Lung Cancer: Symptoms, Causes,
Diagnosis and Prevention
Lung cancer: A malignant growth, or tumor, affecting one or both lungs.
When to consult a doctor
The growth usually starts on the bronchial tubes which carry air to and from the trachea (windpipe). In such cases its medical name is bronchogenic carcinoma. Other terms sometimes used are pulmonary neoplasm (lung tumor) and respiratory cancer.
There are several different types of lung cancer, depending on the cells within the lungs that are affected.
The disease usually appears in middle to old age, and is 15 times more common among cigarette smokers than among those who do not smoke.
- A dry irritant cough which at first resembles that of a heavy smoker. Later, yellow phlegm may be coughed up.
- Spitting blood more than once in a week. Pure blood may be coughed up, but more commonly streaks of fresh (red) or altered (brown) blood are mixed with phlegm.
- Shortness of breath, loss of mass, and a dull continuous pain in the chest or shoulders.
- Sometimes the first sign of the disease is a sudden feverish illness which is often mistaken for pneumonia.
- Lung cancer can become irreversibly established before it is detected, because it can take weeks or even months for the symptoms to reveal themselves. Even regular chest X-rays and sputum tests often fail to detect lung cancer at its earliest symptom-free treatable stage.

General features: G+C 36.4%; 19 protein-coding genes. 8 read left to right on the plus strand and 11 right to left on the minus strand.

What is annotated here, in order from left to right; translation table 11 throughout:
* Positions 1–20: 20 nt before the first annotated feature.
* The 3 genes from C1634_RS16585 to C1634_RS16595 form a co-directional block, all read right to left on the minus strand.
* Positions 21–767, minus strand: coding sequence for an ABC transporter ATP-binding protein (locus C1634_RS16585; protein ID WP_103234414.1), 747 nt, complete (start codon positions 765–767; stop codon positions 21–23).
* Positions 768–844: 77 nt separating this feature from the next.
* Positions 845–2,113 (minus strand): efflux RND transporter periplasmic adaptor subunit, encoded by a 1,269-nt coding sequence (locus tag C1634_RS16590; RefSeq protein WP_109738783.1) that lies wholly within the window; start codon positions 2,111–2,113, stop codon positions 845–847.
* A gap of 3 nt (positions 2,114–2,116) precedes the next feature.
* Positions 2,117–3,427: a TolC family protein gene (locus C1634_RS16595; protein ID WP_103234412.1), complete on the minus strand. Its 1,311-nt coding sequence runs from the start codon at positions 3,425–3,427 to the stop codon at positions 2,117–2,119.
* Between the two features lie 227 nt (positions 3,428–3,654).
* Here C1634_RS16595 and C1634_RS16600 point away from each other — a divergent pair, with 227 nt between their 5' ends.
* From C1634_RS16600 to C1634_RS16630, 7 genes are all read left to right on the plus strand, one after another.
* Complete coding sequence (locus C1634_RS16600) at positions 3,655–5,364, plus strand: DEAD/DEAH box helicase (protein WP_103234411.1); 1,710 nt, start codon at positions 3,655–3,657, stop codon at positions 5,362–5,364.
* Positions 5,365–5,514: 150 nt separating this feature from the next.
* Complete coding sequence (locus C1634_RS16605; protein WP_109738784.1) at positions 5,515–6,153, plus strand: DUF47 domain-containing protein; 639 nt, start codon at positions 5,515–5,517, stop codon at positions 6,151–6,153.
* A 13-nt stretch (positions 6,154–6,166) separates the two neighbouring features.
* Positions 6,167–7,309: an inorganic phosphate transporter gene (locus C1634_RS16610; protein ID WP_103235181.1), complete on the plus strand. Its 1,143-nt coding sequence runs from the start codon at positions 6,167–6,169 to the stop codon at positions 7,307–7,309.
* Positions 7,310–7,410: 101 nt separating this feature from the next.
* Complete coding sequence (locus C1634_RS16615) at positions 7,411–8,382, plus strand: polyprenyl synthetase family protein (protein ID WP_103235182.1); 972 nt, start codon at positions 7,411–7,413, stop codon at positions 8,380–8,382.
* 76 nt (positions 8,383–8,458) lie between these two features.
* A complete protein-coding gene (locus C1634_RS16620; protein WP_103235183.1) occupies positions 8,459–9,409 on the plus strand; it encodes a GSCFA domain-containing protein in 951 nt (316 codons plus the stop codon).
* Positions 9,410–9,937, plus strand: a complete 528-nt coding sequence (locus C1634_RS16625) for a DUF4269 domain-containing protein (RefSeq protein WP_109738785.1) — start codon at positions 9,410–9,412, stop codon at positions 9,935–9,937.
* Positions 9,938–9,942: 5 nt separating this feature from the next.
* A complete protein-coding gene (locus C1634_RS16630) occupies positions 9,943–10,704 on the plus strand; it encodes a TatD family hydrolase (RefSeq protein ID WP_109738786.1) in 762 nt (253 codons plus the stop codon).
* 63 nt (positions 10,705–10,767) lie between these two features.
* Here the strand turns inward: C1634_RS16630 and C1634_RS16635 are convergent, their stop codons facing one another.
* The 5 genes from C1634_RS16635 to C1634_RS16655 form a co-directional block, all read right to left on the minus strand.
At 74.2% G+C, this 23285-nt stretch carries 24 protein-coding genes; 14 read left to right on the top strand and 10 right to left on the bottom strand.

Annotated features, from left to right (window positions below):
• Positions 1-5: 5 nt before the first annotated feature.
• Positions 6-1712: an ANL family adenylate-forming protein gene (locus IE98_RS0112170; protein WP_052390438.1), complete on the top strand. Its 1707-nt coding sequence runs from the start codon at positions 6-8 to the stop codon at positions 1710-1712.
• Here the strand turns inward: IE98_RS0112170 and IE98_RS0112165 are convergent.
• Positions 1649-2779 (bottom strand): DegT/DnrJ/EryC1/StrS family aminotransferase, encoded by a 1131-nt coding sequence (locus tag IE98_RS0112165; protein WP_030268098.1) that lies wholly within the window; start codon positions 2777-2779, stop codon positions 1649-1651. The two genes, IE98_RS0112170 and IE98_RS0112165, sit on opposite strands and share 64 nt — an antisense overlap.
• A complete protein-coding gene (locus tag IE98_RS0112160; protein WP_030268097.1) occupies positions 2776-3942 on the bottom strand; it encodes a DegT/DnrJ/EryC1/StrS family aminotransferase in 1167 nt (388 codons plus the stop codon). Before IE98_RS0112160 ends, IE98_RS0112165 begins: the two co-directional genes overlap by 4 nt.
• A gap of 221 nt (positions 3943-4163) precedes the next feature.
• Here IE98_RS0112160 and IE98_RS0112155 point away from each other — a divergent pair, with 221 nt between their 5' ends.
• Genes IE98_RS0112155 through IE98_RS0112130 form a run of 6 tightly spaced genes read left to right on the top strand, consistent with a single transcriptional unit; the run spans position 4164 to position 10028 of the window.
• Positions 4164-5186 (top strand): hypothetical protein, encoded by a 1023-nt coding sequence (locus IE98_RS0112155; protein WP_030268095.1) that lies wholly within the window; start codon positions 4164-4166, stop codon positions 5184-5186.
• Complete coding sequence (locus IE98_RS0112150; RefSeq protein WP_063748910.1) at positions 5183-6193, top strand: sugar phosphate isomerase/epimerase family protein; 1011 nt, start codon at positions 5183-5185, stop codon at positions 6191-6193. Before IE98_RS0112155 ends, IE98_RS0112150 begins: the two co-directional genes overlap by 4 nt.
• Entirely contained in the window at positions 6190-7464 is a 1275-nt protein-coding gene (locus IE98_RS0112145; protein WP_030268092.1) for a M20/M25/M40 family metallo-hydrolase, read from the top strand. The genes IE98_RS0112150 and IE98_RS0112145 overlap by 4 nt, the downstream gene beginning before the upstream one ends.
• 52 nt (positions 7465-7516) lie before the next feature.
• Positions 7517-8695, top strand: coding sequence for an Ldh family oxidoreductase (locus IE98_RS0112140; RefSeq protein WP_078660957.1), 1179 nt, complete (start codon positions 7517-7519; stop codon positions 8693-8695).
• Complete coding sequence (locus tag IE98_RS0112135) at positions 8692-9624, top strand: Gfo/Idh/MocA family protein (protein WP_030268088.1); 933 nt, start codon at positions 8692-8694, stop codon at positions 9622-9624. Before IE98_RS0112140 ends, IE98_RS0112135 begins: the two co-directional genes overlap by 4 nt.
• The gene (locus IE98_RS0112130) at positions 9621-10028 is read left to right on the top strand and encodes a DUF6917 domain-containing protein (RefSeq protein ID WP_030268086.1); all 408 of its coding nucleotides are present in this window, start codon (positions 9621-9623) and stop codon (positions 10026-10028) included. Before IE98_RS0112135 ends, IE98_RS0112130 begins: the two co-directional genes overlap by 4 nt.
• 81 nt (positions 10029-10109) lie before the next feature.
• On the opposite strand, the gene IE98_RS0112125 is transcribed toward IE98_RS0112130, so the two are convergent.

- If the cancer is not treated, it progresses steadily.
- Smoking. Stopping smoking at any time before the disease has started greatly reduces the otherwise high risks.
- Air pollution. Lung cancer occurs more frequently in towns than in the country. Prolonged exposure to some industrial dusts (for example asbestos) increases the risk of lung cancer, particularly in smokers.
- The cancer may spread to other parts of the body, most commonly to bone and the brain, and the veins draining the head and arms may become blocked (superior vena cava syndrome).
When to consult a doctor
- If any of the symptoms appear.
- If the patient’s general state of health causes him or her friends or relatives to think of lung cancer.
- Anybody over 35 who has a cough which persists for more than a month should seek medical advice. This applies particularly to smokers or someone who has recently had pneumonia.
- The cancer is diagnosed by chest X-rays, CT scans, sputum examination, and a biopsy of the tumor using a bronchoscope if possible.
Keep your lungs healthy!
- Do not smoke, and quit smoking if you do. Even in heavy smokers, after five years of non-smoking, the risk of developing lung cancer will reduce to near normal.
- Smokers and other high-risk groups should have regular chest X-rays.
- Observe industrial safety regulations strictly in working areas where there are harmful dusts such as asbestos.
- If the disease is detected in its earlier stages it may sometimes be cured.
- The outlook, despite treatment by surgery or chemotherapy, is not usually good. Fewer than 20% of all patients with lung cancer survive more than five years from diagnosis. Those with small cell (oat cell) carcinoma usually die within a year. That is why it is vital to stop smoking in order to reduce the risk of lung cancer.
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